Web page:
It was never my intention to start a farm…
Hello! My name is Denise Wetzel and I grew up on a small pig farm in Kansas. My family grew wheat, sorghum, alfalfa, hay, soybeans, and corn (for silage). We also had cattle and a farrow to finish pig operation.
When I was about 7 years old I became fascinated with flowers. I remember pulling apart a dandelion and reading in an encyclopedia to learn about the parts of the flower. Did you know that a dandelion flower is actually a collection of flowers? Then again, many people say a dandelion is a weed and not a flower. I will leave it up to you to decide for yourself what side of the debate you fall on.
I knew early that I really wanted to work with plants. Once I got to college, I entered a major in Horticulture but then switched to Agronomy after one semester. Agronomy is the study of crops and soil science. I enjoyed it so much that I got a Masters of Science in Agronomy. During my Masters, I studied pigweeds. It seems that I could not get away from “weeds”.
While working on my masters, I married Henry Wetzel. After graduating, we moved to North Carolina. Our first son, Mark, was born in Raleigh in 2001. Right after Mark turned 2, he was diagnosed with autism. This pretty much changed everything. I had to quit my job as a lab technician because we could not find a daycare that knew how to care for Mark. I didn’t see what the big deal was…to me, he just seemed like a 2 year old that could not talk.
It was at this time, that we moved to Florida and our second son, Joshua, was born. I was mostly a stay-at-home mom at this time. I set up therapy trials for Mark and cared for our newborn. When Joshua was 14 months old, he was also diagnosed with autism.
When Mark was 5 and Joshua was 2, we moved to north Idaho. I eventually started working at a nonprofit helping parents with children with disabilities. I did this for several years and really enjoyed it. In 2011, we moved to Moscow, Idaho.
After the move to Moscow, the boys were in school and I continued to work with a nonprofit helping families with children with disabilities. Thinking about the future, I wanted our children to be contributing members of society. I learned about customized employment and how self employment are good options for individuals with disabilities. I looked at Mark’s interests and abilities. It seemed that a farm business might be a good fit for him. I did more research into sustainable farming and decided to learn more about the Moscow Farmer’s Market.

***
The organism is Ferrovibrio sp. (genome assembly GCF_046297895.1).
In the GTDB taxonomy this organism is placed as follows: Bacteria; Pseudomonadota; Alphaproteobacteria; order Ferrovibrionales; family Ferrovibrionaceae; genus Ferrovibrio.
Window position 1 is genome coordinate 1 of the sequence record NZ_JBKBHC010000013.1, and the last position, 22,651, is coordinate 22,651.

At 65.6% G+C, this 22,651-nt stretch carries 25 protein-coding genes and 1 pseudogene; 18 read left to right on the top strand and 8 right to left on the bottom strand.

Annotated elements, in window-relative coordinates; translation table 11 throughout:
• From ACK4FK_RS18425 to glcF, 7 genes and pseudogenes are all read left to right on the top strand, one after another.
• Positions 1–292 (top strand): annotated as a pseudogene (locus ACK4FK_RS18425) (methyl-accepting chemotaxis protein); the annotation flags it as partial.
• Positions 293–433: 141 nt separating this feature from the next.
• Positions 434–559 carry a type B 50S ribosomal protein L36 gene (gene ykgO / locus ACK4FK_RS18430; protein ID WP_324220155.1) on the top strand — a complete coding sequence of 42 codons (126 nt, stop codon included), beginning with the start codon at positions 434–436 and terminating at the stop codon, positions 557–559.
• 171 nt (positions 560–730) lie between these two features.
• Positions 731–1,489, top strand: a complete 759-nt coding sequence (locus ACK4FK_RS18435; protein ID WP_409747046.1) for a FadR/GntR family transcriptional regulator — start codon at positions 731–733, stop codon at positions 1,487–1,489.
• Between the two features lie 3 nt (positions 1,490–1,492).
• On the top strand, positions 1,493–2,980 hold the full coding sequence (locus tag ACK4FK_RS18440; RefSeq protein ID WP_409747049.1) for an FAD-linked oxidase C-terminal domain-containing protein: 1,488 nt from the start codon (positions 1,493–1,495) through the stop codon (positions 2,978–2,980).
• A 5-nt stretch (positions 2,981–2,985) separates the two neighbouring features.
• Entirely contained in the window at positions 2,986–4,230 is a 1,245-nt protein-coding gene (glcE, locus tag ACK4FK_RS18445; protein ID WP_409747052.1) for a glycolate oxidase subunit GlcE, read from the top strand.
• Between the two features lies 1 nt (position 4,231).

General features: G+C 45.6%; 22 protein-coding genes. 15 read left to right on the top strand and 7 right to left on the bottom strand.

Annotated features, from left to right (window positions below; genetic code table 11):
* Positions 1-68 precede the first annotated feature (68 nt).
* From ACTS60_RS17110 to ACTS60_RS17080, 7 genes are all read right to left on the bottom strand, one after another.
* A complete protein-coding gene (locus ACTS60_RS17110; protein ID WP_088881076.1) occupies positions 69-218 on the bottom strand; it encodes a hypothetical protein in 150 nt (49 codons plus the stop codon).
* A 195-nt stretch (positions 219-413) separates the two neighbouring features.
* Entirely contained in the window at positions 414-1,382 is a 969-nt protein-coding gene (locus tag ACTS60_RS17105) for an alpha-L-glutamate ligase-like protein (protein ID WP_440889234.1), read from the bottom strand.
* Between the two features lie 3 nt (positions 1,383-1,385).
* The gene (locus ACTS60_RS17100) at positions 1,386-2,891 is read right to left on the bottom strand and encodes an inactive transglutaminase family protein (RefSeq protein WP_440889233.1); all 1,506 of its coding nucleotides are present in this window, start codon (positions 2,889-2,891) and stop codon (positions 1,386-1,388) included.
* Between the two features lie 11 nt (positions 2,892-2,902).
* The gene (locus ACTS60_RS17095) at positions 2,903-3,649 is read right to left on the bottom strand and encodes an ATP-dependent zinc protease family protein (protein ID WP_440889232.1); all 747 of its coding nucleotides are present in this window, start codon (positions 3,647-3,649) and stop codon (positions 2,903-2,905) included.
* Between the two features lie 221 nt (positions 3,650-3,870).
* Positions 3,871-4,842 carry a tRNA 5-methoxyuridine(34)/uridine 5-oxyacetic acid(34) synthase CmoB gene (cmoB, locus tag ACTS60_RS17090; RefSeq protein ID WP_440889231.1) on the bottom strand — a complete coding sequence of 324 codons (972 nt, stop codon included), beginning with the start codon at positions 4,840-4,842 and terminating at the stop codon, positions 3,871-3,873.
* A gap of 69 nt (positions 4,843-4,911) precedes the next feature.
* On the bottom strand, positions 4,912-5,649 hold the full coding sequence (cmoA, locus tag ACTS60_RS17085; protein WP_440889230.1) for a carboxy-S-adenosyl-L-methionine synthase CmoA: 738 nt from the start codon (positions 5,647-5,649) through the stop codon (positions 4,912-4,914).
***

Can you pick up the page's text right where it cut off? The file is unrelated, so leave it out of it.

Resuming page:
In early 2015, I was attending a farmer meeting sponsored by the local extension service. We went around and introduced ourselves and I explained that I was just starting out to learn more about selling at the farmer’s market. After the meeting, a farmer’s offered me some space on his farm to grow something to sell at the market. I decided to grow and and sell cut sunflowers.
Once I got to the market, I felt like I needed something else to sell in addition to the sunflowers. We had some raspberry bushes at our rental house in town. I made some jam to sell.
I really enjoyed selling at the market! I started thinking about other things I could make to sell at the market. We started going out and picking huckleberries and making huckleberry jam. We also forage for wild blackberries to make into jam. All the jams I make are from fruit/flowers that we grow ourselves OR fruit that we have foraged. We do not use any chemicals on our fruit bushes.
We purchased a small farm in 2017. Starting a farm is something I never really intended to do but I am so happy that we have this opportunity. Now, I am helping Mark start ReMARKable Eggs, a pastured poultry egg business, so we can sell his eggs at the Moscow Farmer’s Market. I have more ideas for expansion of ReMARKable Farms but I am putting those ideas on hold while I help Mark get his business going…